The legendary Dakar Rally returns on 6 January 2018 for its 40th anniversary. Toyota has participated in the race since its beginning in 1979 and this year will again demonstrate why it is such an established name in the event with two works teams hoping to pilot their Hilux and Land Cruiser models to glory.
But what is the Dakar Rally and what is the nature of Toyota’s involvement in the race this year? Read on to find out, and make a note to return to the blog for the next three Mondays for our review of the past week’s action.
What is the Dakar Rally?
The Dakar Rally is the world’s toughest rally raid, taking competitors across undeveloped terrain such as mountain passes, mud and desert. Covering nearly 5,500 miles in two weeks, drivers and vehicles are pushed to the limit, testing their technique, mental and physical strength, mechanical skill and experience. Historically, more than half the vehicles that begin the race fail to finish. Indeed, so tough is the rally it is said that “all drivers who complete the race are winners.”
2018 Dakar Rally: vehicle categories
- Car, Super Production – converted four-wheel production vehicles and prototypes
- Car, Production – non-converted four-wheel production vehicles
- SxS – four-wheel side-by-side utility vehicles and experimental sidecars
- Quad – four-wheel all-terrain vehicles
- Camion – trucks
- Bike – two-wheel vehicles and motorcycles
2018 Dakar Rally: meet the teams
Toyota Gazoo Racing South Africa will enter the Super Production category with three modified Hilux models. The four-wheel drive vehicles feature a new mid-engine layout, larger air restrictor for the V8 motor, and custom suspension to provide excellent levels of balance, power and handling.
Car #301 will be piloted by returning Qatari driver Nasser Al-Attiyah with French navigator Matthieu Baumel – leaders of last year’s rally until having to retire after a wheel was ripped off. Inside car #304 is committed South African driver Giniel de Villiers with German navigator Dirk von Zitzewitz – the pair has raced for Toyota since 2012. Finally, in car #309 will be Dutch driver Bernhard Ten Brinke and legendary navigator Michel Perin – both newcomers to Toyota Gazoo Racing.
Team Land Cruiser Toyota Auto Body will be piloting two 200-series Land Cruiser models in the Production category. There are harsh modification restrictions in this production-based class. However, following successful competition in both the Morocco Desert Challenge and Silk Way Rally, the V8 engines will run entirely on biodiesel – a mixture of vegetable oil and algae.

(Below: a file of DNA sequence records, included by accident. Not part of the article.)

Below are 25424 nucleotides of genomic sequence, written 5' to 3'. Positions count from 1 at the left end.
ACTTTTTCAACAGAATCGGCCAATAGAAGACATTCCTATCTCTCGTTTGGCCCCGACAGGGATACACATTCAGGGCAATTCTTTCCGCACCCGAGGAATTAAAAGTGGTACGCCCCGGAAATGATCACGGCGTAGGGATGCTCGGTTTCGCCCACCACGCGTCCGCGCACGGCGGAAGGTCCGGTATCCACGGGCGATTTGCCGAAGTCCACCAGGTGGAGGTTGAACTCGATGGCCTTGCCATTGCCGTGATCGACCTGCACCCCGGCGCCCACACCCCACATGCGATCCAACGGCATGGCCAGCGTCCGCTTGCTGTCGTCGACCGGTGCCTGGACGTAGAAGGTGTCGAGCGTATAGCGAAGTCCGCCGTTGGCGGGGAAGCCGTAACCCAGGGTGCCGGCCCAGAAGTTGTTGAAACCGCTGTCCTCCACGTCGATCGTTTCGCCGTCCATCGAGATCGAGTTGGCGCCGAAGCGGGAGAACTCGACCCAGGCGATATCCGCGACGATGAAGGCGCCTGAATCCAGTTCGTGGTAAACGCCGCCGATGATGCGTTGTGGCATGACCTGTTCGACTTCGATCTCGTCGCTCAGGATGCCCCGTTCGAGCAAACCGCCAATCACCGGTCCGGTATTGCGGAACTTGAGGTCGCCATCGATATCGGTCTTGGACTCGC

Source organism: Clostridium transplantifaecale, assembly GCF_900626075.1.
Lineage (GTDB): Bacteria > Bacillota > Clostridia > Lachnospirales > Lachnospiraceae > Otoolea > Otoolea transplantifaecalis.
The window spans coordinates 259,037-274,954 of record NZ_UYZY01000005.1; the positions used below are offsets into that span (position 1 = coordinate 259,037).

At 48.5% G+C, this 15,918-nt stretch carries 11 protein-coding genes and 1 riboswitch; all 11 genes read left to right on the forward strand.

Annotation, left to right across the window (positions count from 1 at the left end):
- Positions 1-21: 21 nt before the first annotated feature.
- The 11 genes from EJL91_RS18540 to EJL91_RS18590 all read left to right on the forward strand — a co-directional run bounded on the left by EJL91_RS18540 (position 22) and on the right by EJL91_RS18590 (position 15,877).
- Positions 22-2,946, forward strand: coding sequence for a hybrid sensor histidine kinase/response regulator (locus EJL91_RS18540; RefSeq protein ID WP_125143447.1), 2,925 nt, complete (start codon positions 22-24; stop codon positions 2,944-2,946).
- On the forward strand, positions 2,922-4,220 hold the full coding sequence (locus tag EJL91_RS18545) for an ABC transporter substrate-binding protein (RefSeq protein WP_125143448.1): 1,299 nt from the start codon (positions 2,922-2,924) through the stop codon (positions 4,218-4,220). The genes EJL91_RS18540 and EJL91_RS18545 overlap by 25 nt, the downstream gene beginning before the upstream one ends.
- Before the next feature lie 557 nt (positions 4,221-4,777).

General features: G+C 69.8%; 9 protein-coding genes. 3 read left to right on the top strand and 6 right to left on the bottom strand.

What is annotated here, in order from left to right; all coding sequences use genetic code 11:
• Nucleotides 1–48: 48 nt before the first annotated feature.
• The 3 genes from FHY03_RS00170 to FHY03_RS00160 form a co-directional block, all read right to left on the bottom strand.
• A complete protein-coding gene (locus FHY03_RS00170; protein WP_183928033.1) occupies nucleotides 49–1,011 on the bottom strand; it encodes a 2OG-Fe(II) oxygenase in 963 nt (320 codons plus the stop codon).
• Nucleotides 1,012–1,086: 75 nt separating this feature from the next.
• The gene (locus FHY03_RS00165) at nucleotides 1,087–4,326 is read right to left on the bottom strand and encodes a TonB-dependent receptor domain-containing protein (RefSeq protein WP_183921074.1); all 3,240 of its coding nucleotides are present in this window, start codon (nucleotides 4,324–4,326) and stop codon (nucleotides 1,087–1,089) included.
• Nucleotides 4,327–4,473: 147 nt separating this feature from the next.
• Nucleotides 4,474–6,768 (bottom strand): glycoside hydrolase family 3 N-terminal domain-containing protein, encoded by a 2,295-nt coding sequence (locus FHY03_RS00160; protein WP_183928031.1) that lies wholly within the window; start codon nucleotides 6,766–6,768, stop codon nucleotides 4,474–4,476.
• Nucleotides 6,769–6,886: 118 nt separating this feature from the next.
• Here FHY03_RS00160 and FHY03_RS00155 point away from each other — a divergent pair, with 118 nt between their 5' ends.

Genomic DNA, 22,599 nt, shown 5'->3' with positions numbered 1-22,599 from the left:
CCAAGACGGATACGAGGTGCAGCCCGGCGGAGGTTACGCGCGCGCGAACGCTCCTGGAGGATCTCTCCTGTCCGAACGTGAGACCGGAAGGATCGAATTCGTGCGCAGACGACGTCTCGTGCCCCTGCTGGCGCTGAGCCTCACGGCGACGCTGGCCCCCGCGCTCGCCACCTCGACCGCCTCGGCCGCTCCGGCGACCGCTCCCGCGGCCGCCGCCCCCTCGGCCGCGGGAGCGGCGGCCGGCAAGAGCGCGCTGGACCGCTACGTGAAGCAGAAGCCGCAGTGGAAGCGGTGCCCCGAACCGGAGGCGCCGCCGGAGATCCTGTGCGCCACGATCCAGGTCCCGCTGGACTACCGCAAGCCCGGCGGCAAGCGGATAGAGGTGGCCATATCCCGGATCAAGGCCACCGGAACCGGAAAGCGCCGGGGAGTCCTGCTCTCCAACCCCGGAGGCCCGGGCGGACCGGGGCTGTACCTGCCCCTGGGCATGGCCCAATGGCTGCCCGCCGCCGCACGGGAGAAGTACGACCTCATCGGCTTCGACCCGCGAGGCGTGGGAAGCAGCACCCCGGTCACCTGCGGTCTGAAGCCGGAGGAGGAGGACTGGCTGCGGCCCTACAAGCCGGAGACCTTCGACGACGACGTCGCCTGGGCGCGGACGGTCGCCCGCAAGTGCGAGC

Inside car #328 will be French driver and winner of last year’s Production category Christian Lavielle, with navigator Jean-Pierre Garcin. Meanwhile in car #337 will be Japanese driver Akira Miura alongside French navigator Laurent Lichtleuchter – the third rally for the pair.
2018 Dakar Rally: preparations
Having disassembled the Hilux race cars in South Africa, the trio was flown across the Atlantic to Peru and then reassembled on location in Lima. In the final few days before the launch, the Toyota Gazoo Racing team undertook two final test sessions and completed the administrative and technical checks required by the event organiser.
Regarding the test sessions in the dunes to the south of the Peruvian capital, Giniel de Villiers (above) commented: “There’s no doubt this is the best Toyota Hilux we’ve ever fielded on Dakar. The car feels quick on all surfaces, and while we don’t know how much the opposition has improved, we’re looking forward to measuring the new car against our competitors.
“We expect a lot of dunes on the opening stages,” de Villiers continued. “But they lie at low altitudes, which suit our naturally aspirated Hilux engines. So we’re confident of a strong start. With that said, we also know this is the Dakar and that anything can happen when the flag drops. So we’ll take it one day at a time and hope for a good result.”
2018 Dakar Rally: the route
The 2018 Dakar Rally begins on 6 January in Lima, Peru, and finishes on 20 January in Córdoba, Argentina. During that time the route will cross three countries: Peru, Bolivia and Argentina.
It promises to be physically gruelling and mechanically challenging, including five days in a row across Peruvian sand dunes and long stretches at altitudes above 3,500m. With almost 5,500 miles to cover, the average daily race distance will be around 400 miles.
Do more: Build yourself a Dakar Land Cruiser